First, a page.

Africa's most active volcano, Nyamuragira, is a massive high-potassium basaltic shield about 25 km N of Lake Kivu. Also known as Nyamulagira, it has generated extensive lava flows that cover 1500 km2 of the western branch of the East African Rift. The broad low-angle shield volcano contrasts dramatically with the adjacent steep-sided Nyiragongo to the SW. The summit is truncated by a small 2 x 2.3 km caldera that has walls up to about 100 m high. Historical eruptions have occurred within the summit caldera, as well as from the numerous fissures and cinder cones on the flanks. A lava lake in the summit crater, active since at least 1921, drained in 1938, at the time of a major flank eruption. Historical lava flows extend down the flanks more than 30 km from the summit, reaching as far as Lake Kivu.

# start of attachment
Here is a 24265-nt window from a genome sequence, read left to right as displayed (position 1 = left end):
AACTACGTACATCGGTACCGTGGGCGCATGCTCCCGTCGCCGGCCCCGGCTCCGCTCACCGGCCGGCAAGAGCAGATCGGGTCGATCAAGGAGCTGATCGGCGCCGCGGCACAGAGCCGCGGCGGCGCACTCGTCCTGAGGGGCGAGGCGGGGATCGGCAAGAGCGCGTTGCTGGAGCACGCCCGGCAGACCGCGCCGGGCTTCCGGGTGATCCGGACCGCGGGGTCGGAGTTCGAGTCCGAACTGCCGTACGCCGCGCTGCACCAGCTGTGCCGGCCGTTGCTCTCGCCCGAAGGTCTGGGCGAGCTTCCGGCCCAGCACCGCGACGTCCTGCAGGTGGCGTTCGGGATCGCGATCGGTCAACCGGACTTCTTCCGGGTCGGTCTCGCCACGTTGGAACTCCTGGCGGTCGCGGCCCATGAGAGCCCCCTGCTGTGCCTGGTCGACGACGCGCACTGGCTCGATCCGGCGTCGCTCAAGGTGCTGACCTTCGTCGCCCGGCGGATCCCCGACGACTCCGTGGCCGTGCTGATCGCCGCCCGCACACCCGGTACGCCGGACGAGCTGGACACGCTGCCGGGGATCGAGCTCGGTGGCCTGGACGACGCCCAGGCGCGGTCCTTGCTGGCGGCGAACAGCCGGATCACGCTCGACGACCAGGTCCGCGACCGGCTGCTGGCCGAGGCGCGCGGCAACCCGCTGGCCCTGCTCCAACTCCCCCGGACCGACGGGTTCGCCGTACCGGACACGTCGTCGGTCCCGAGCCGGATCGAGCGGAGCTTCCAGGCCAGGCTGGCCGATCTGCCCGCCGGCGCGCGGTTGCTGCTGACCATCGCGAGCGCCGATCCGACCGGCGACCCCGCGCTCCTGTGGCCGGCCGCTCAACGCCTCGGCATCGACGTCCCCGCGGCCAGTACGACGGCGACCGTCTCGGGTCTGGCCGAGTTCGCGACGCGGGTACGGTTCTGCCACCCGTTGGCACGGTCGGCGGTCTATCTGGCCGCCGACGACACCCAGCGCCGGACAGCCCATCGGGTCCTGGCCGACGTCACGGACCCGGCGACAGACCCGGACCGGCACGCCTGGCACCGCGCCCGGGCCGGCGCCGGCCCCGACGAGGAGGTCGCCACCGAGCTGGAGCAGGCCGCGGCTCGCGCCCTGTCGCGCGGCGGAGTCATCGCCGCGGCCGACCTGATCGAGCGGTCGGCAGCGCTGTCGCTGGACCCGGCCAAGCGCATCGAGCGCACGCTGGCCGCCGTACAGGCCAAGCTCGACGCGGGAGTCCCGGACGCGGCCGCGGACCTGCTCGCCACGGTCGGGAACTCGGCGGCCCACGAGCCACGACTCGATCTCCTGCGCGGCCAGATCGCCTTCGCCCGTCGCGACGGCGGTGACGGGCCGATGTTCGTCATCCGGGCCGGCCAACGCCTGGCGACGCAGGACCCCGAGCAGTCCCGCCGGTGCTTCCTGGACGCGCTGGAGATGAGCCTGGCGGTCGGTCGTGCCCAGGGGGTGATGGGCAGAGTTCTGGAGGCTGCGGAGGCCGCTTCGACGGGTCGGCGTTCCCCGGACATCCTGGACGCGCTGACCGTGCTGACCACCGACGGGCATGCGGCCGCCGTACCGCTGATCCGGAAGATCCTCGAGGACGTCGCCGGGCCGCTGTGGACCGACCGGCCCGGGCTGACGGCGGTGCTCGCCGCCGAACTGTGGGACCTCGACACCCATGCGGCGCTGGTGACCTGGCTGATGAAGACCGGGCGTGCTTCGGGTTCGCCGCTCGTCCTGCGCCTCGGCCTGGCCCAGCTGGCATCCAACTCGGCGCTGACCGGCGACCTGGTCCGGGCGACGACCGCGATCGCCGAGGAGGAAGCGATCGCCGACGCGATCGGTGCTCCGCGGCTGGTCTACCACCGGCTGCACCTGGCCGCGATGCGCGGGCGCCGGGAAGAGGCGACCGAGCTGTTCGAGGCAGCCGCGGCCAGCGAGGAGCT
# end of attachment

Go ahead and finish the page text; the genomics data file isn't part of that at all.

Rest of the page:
The summit of Nyamuragira volcano is truncated by 2 x 2.3 km wide caldera whose floor is partially covered by unvegetated historical lava flows. This view from above the SW caldera rim shows a pit crater on the far side of the caldera at the upper left that was the site of a lava lake, active since at least 1921, which drained in 1938 at the time of a major flank eruption. Africa's most active volcano, 3058-m-high Nyamuragira rises about 25 km north of Lake Kivu NW of Nyiragongo volcano.
Photo by Simon Carn, 2004 (TOMS Volcanic Emissions Group, University of Maryland, Baltimore County).
Last updated 2019-12-16 02:00:03